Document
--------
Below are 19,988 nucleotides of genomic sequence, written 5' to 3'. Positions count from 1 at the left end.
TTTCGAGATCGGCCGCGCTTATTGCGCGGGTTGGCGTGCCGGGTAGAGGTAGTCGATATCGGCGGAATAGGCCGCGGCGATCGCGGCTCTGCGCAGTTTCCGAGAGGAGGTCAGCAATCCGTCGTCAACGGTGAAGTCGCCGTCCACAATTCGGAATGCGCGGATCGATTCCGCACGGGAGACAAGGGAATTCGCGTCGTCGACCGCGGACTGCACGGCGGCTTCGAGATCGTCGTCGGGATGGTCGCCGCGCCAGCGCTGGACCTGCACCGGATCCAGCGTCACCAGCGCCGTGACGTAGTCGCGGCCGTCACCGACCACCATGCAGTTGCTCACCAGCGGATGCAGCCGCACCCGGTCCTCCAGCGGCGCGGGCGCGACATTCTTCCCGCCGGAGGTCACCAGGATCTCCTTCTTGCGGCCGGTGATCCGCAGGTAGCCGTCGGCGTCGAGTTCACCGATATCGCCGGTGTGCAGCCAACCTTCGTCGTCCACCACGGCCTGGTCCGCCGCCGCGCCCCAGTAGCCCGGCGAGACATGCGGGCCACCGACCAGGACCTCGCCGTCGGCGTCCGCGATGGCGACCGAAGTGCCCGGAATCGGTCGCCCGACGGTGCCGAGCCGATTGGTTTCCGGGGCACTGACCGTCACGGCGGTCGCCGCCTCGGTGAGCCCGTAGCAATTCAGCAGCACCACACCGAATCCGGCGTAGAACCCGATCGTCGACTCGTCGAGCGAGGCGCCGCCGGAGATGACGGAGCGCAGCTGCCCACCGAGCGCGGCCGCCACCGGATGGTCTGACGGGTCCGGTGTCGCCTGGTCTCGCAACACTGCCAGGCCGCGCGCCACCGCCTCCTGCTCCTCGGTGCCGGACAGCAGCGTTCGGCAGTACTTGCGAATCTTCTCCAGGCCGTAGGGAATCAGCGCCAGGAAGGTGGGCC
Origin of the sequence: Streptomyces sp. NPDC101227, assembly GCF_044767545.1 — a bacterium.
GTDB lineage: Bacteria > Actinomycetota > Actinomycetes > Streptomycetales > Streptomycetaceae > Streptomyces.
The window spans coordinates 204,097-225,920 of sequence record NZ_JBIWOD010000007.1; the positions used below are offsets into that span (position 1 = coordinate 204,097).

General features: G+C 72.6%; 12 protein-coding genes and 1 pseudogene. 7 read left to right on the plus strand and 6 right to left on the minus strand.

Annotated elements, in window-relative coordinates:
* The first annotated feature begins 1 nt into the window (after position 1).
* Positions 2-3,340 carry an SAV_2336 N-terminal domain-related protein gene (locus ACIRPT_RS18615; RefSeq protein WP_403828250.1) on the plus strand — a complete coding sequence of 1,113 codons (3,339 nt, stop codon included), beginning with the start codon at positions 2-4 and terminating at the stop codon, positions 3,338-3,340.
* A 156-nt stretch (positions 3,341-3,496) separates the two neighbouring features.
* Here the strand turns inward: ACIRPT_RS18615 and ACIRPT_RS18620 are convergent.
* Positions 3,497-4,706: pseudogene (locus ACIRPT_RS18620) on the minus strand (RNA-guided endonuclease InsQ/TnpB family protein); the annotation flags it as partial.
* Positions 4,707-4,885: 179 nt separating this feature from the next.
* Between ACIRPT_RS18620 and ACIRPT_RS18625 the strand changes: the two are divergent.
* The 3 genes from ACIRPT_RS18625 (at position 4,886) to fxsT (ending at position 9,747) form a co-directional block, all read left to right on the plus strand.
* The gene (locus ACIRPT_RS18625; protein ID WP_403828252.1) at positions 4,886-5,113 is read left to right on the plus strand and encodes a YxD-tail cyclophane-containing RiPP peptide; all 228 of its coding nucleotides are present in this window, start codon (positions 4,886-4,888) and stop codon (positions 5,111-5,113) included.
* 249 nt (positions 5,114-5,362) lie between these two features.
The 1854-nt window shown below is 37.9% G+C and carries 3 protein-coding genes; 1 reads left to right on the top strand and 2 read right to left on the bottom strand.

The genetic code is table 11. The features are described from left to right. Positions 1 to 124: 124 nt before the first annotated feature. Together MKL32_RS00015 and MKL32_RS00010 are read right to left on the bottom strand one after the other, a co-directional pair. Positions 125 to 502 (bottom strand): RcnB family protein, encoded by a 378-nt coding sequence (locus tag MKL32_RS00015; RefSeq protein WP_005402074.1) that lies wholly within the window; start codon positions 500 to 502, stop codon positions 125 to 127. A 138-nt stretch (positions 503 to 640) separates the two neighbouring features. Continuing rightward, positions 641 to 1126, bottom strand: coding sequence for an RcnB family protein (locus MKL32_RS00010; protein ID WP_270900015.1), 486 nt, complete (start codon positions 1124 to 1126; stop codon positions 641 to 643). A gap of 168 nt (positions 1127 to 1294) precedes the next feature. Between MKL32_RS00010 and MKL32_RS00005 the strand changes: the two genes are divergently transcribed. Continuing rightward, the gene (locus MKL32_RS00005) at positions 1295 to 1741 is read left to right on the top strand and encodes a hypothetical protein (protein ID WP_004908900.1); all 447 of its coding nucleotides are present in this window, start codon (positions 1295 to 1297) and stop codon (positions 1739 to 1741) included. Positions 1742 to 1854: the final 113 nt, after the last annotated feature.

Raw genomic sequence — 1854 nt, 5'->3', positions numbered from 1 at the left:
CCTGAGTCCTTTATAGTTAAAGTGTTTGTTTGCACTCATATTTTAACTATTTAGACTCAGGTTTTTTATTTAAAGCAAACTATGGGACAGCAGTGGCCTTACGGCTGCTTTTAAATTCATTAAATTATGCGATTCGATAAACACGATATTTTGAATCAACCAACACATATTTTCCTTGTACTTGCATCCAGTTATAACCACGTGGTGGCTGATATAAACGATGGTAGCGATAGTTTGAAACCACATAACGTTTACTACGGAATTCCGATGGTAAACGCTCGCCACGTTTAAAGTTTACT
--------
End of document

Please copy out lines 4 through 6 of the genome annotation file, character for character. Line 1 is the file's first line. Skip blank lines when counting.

GTDB lineage: Bacteria > Actinomycetota > Actinomycetes > Streptomycetales > Streptomycetaceae > Streptomyces.
The window spans coordinates 204,097-225,920 of sequence record NZ_JBIWOD010000007.1; the positions used below are offsets into that span (position 1 = coordinate 204,097).

General features: G+C 72.6%; 12 protein-coding genes and 1 pseudogene. 7 read left to right on the plus strand and 6 right to left on the minus strand.